What are the benefits of using pressure and heat for construction instead of other processes?
It gives us the ability to mold the upper in different places. It gives us the ability to have different types of surfaces where you may need it best, whether it's the ankle, midfoot, or forefoot. But then it also gives us the stability to create a seamless upper. We can literally have one piece of material. Once it's in the machine, the heat and pressure can mold it to our specifications. Then all we have to do is add our rubber outsole and traction. We can shape the shoe a lot better to hug the foot.
How do Boost and Lightstrike come into play after that?
The fit was our goal, but the stepping comfort has to be there, too. An athlete wants a great ride. I'll say Boost is the most comfortable foam out there. You feel Boost and you know what it is. Then what we did is we coupled it with Lightstrike. Lightstrike gives you this great responsiveness.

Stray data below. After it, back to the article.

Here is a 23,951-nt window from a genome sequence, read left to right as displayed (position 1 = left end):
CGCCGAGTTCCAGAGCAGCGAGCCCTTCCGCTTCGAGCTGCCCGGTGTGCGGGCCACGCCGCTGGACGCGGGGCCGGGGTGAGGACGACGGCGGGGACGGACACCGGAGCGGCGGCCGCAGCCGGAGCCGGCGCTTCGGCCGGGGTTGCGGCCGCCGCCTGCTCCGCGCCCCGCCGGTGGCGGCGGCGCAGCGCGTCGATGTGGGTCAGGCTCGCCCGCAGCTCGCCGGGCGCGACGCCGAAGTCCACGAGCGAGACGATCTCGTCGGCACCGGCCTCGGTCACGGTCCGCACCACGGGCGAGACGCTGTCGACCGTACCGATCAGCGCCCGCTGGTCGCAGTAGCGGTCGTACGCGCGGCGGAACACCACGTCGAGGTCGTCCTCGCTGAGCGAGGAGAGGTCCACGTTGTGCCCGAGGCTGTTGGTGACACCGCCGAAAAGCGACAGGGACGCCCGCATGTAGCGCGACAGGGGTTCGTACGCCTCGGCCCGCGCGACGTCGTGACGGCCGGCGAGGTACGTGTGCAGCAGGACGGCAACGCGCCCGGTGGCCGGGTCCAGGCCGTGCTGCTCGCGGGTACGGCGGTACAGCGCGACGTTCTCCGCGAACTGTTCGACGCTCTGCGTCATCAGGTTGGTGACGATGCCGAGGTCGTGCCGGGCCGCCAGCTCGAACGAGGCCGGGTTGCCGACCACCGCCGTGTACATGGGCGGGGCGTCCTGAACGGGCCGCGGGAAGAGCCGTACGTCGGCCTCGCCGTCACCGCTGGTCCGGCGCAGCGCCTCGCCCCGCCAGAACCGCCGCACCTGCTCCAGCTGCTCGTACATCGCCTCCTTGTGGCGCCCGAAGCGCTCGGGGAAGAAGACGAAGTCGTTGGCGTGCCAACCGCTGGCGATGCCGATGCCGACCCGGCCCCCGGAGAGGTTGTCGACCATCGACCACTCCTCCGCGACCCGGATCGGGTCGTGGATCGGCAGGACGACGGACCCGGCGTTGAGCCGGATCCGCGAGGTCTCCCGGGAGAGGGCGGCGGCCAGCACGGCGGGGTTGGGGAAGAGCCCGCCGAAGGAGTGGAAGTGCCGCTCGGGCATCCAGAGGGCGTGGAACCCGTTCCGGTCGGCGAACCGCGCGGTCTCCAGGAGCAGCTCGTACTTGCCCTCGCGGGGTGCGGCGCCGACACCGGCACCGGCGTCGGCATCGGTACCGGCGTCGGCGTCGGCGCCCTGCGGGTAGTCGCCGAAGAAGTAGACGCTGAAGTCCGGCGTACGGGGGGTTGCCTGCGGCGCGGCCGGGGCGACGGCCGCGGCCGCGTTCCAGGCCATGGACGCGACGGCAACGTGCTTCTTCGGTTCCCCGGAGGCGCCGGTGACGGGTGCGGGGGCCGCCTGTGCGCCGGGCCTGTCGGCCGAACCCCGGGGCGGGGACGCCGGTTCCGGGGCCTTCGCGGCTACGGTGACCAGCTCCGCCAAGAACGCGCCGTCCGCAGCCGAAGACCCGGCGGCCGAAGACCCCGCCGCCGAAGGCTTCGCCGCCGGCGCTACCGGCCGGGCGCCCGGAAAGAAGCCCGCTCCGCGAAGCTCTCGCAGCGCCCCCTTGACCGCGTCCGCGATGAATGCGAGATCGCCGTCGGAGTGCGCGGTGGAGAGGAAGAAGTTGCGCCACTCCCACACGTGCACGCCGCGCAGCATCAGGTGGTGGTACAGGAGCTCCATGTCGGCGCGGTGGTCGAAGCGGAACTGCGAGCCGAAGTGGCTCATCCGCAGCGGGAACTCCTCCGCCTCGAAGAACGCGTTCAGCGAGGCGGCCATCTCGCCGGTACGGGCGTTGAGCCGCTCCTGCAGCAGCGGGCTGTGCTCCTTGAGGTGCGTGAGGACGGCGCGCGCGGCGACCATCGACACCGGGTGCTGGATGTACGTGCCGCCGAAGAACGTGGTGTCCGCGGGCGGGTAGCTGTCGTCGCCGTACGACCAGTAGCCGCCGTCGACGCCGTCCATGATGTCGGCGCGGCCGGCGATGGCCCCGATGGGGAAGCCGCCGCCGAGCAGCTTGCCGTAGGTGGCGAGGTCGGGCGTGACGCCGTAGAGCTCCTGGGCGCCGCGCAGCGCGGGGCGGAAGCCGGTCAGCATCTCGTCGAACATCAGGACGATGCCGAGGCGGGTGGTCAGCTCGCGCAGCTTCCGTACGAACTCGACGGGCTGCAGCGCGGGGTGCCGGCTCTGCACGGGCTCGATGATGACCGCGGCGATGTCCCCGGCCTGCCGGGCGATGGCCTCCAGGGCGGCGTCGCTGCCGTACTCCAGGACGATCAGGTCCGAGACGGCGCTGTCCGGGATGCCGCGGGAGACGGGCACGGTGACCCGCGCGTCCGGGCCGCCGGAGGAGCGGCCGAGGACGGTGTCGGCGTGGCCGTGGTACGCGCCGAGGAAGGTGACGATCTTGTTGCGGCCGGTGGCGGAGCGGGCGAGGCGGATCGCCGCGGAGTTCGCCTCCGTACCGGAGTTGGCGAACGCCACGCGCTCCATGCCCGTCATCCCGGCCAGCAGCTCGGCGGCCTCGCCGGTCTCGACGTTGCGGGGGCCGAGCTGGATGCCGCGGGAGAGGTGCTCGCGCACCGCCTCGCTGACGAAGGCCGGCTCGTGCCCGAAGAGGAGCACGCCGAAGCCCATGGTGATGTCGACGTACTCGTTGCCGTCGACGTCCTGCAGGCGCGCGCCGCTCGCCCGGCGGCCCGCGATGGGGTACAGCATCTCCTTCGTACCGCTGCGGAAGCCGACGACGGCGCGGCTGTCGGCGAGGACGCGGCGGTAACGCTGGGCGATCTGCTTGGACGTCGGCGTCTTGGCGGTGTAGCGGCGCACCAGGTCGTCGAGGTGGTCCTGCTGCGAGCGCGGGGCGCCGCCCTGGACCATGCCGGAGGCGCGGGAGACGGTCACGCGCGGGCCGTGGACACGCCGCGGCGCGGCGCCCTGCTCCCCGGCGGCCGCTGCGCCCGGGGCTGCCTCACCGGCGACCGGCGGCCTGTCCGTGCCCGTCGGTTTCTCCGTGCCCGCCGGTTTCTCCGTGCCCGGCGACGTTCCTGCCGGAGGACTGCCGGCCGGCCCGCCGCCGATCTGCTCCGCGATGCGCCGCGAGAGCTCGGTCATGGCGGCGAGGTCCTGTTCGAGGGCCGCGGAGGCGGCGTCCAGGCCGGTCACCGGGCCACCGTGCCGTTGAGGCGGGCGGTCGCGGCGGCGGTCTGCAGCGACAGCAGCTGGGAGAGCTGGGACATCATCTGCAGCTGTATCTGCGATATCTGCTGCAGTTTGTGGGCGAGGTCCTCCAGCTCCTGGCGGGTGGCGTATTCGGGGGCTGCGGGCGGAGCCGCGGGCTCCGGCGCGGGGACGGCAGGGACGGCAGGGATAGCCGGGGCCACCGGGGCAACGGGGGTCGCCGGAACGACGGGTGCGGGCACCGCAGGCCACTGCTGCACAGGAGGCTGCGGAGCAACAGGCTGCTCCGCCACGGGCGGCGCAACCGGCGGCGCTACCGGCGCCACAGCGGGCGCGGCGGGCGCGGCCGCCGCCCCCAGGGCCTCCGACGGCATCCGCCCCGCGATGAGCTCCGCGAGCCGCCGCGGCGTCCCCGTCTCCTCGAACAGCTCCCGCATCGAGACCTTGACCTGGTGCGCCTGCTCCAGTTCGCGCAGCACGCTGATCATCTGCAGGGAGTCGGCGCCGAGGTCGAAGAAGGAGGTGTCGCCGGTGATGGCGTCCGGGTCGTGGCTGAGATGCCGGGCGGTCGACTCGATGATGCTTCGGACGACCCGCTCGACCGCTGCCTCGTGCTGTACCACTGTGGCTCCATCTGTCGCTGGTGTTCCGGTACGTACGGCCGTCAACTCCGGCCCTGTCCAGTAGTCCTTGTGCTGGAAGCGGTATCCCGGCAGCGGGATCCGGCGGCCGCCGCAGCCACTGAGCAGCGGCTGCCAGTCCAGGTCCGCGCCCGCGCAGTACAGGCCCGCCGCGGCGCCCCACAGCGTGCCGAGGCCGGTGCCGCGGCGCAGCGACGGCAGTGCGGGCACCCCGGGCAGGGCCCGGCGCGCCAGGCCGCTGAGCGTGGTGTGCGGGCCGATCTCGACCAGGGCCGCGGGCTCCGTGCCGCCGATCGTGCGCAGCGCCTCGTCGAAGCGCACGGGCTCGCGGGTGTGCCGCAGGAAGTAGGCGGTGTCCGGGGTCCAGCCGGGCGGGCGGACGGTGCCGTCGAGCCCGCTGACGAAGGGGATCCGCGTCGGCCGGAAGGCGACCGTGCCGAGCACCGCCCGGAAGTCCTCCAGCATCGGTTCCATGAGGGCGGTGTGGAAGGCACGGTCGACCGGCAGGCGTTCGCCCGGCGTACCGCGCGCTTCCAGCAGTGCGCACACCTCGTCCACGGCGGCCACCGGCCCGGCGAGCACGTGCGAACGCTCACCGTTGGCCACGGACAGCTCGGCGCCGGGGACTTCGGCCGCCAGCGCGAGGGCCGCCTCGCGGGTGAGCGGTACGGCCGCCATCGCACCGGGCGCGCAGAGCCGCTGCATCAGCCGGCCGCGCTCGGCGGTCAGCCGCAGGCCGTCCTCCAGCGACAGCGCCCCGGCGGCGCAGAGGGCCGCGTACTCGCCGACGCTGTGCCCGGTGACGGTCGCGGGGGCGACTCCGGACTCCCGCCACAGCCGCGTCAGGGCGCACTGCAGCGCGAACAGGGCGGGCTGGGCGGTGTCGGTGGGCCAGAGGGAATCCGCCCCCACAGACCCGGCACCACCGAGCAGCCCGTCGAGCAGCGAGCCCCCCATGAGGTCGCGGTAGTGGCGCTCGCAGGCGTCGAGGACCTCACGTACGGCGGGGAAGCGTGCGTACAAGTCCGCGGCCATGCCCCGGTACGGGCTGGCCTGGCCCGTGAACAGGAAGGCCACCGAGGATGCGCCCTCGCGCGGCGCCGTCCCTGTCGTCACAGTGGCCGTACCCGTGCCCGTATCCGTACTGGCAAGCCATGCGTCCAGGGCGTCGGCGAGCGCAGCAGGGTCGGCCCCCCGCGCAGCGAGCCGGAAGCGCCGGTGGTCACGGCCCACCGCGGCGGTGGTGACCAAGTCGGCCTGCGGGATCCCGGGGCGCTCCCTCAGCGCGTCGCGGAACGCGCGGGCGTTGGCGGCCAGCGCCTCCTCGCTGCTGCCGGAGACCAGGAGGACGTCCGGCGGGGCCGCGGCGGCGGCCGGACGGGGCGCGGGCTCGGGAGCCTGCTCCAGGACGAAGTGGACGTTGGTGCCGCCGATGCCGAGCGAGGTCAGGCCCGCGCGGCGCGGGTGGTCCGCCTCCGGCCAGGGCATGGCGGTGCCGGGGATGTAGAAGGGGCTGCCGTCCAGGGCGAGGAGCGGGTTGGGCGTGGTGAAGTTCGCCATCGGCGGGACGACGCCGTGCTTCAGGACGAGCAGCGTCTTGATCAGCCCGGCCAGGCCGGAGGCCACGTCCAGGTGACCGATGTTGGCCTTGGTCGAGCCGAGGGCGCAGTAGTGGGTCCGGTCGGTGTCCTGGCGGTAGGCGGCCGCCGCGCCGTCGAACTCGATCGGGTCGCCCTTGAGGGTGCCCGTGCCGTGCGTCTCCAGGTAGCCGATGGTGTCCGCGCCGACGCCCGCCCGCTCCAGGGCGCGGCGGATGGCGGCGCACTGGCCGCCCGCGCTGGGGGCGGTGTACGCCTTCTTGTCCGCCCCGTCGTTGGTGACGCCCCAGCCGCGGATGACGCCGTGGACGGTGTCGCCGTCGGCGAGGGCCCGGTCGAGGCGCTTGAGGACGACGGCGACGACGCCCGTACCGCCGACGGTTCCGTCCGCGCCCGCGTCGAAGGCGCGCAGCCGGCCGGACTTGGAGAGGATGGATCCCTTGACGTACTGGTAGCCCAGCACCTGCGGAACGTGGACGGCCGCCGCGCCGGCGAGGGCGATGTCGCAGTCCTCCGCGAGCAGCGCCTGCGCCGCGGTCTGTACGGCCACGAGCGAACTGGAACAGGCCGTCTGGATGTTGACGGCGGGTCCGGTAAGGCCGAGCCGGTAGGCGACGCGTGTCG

What we found with [Harden], his whole game is based off of the freedom of movement of his ankle, so we really tried to give him the ability there. That's one of the best things about working with Lightstrike. It's super light, but it gives you the responsiveness.
When you talk about an anatomical shoe, you've gotta bring up Feet You Wear and Boost You Wear. How has that technology impacted this shoe?